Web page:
On the final day of the W, I woke up at 3 AM, left the (relative) warmth of my sleeping bag, and ventured out into the cold black night. If you start hiking early enough, you can reach the Torres del Paine (the rock formations for which the park is named) by sunrise. Not only was the Torres sunrise supposed to be the highlight of the whole W experience, it was also the final test. After the sunrise hike, it was literally all downhill from there. I started up the mountain.
Hiking uphill in the pitch-black darkness is a bleak activity mostly because you can only see two things: the ground directly in front of you and other people's lights. The path up to the Torres is long and winding, with a series of very steep intersecting inclines. This makes the lights of the hikers ahead of you seem impossibly far away. I actually assumed for most of the first two hours that the lights I was seeing were from people doing some other sunrise hike. Lights coming from that high up and far off couldn't possibly coming from people headed to the same final destination I was. It was only when I reached the base of the final incline did I realize that everyone - all the lights - were headed to the Torres and that there was still a long, steep, way to go.
Finally reaching the lookout, I was initially underwhelmed. You basically walk into a bowl of massive boulders and all you can see are hikers braced against the cold. The Torres (literally "towers") are little more than black rocks jutting into a black sky. I wedged myself between two bolders and wondered what all the fuss was about.
As the sun slowly starts illuminate the canyon, you can see the little grouping of fellow hikers - the Japanese, the Israelis, the Kiwis, the Germans - all staring expectantly up at the Torres. You're still not entirely sure why everyone raved about this experience.
And then finally, the light comes over the ridge.
The Torres go from a beige-orange to a rich neon red and then, just for a moment, they seem to almost glow like heated metal.
It's an incredible effect that doesn't translate well to photography. Everyone sits watching the colors change before their eyes and, almost as quickly as it began, its over. The rocks that were so recently cartoon-crazy hues turn back to their natural shades of grey and tan. And everyone, thankful to have seen it, hikes back down the mountain.
The Torres is a living, breathing postcard. The amount of stunning landscapes you can record is only a function of how many memory cards you're carrying. There are no bad viewpoints.
Throughout the trek, multiple times a day, I found the same general scene repeated: reaching the top of a hill, or the edge of a cliff, or the start of a valley, I'd find another hiker frozen in reflection, quietly resting, pausing to take in the view. If any words were exchanged, they'd only be a minimalist acknowledgement of the beauty we were seeing.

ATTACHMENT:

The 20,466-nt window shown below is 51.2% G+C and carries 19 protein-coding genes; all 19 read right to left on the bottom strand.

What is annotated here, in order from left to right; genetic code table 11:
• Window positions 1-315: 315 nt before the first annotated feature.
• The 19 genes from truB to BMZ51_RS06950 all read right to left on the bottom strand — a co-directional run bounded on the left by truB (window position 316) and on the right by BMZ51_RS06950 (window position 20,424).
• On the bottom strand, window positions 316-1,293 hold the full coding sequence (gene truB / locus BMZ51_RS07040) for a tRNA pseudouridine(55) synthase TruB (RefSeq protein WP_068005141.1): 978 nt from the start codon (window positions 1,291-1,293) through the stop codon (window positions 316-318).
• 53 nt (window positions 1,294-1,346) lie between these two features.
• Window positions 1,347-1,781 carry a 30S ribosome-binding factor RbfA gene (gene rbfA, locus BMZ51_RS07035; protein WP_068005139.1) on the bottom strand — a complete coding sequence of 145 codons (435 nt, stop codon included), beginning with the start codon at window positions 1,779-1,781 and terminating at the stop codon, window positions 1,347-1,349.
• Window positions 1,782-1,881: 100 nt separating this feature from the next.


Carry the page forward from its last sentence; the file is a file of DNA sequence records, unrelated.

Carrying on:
(After a while.)
"Yea, see ya."
(One of us moves on.)
The W can be achingly difficult. The trails are almost never flat, the wind makes you stumble around like a punch drunk boxer, and the tent is never warm enough. By the end of it you've gone through all your chocolate and decent food, your feet are absolutely raw, and you seem to be simultaneously sweaty and cold almost all the time. Every once in a while you start to wonder why you ever left the warmth of the hostel bar, with all its friendly people and hot meals, to come out here and stomp around the wilderness for days on end. Then you look up from the trail to get your bearings and it all seems suddenly worthwhile.
Thankfully, there's no need to carry your own water supply on the W Trek - pristine fresh-water streams intersect paths throughout the park. And this is some of the cleanest, freshest water on the planet. As the photo below shows, you can trace it's direct path from the melting glaciers above, down the mountain, and into your bottle.
A forest in the Valle Ascencio
A fairly common occurrence this time of year, a hiker might be witness to a dozen small-scale avalanches per day in the Torres. The trails however, are a safe distance from the avalanche-prone peaks.
In the Valle del Francés on the 3rd day
A boat on the glacier lake
Walking down for a closer look at Glacier Grey
Strong signage in the Torres
Hiking in Patagonia is an incredible experience. You feel a real sense of isolation in these massive, beautiful environments and that's exhilarating...but can also feel incredibly foreboding. I got a late start and, hiking alone through these landscapes as night fell, I felt very ready to reach camp.
The lakes of the Torres Del Paine seem to come in two colors: the milky teal-gray of the photo above and the brilliant rich navy of the photo below. With no guide to ask, the reasoning behind this distinction bothered me, until I met an experienced Patagonian hiker the first night near Glacier Grey.
The classic blue bodies of water dotting the landscape, while beautiful, are the less interesting of the two. It's the teal lakes that are unique to this and other glacier regions. Where the lake meets a glacier, far below the surface, the glacier is constantly grinding against the bedrock, filling the melting water with tiny pieces of rock. The particles are so small and light they never settle at the bottom of the water and are suspended throughout the lake. It's these floating sediments, the effect of the glacier scraping against the bedrock, that make the water appear cloudy.
4 night, 5 day hike through the stunning Torres Del Paine National Park
50-60 miles depending on route, almost all uphill/downhill
Temperatures ranging from 30 - 45°F, winds 40mph+
All food and equipment must be carried